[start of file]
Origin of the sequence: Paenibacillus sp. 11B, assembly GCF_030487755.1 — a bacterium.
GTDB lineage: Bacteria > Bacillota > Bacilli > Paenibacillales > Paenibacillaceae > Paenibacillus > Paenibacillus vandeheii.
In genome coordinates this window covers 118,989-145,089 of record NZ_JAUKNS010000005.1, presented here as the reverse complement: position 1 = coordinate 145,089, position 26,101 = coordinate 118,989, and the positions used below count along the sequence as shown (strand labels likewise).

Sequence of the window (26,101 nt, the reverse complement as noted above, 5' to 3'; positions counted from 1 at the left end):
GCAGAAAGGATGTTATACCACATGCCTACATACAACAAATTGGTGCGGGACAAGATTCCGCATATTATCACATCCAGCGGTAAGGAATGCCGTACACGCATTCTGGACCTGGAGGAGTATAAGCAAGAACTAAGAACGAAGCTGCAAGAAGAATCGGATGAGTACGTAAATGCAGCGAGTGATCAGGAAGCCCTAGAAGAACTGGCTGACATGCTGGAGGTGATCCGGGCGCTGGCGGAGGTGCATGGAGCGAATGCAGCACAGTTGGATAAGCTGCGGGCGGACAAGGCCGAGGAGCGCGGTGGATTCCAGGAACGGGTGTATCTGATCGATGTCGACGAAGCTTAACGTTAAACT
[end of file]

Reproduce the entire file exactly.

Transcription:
Origin of the sequence: Paenibacillus sp. 11B, assembly GCF_030487755.1 — a bacterium.
GTDB lineage: Bacteria > Bacillota > Bacilli > Paenibacillales > Paenibacillaceae > Paenibacillus > Paenibacillus vandeheii.
In genome coordinates this window covers 118,989-145,089 of record NZ_JAUKNS010000005.1, presented here as the reverse complement: position 1 = coordinate 145,089, position 26,101 = coordinate 118,989, and the positions used below count along the sequence as shown (strand labels likewise).

Sequence of the window (26,101 nt, the reverse complement as noted above, 5' to 3'; positions counted from 1 at the left end):
GCAGAAAGGATGTTATACCACATGCCTACATACAACAAATTGGTGCGGGACAAGATTCCGCATATTATCACATCCAGCGGTAAGGAATGCCGTACACGCATTCTGGACCTGGAGGAGTATAAGCAAGAACTAAGAACGAAGCTGCAAGAAGAATCGGATGAGTACGTAAATGCAGCGAGTGATCAGGAAGCCCTAGAAGAACTGGCTGACATGCTGGAGGTGATCCGGGCGCTGGCGGAGGTGCATGGAGCGAATGCAGCACAGTTGGATAAGCTGCGGGCGGACAAGGCCGAGGAGCGCGGTGGATTCCAGGAACGGGTGTATCTGATCGATGTCGACGAAGCTTAACGTTAAACT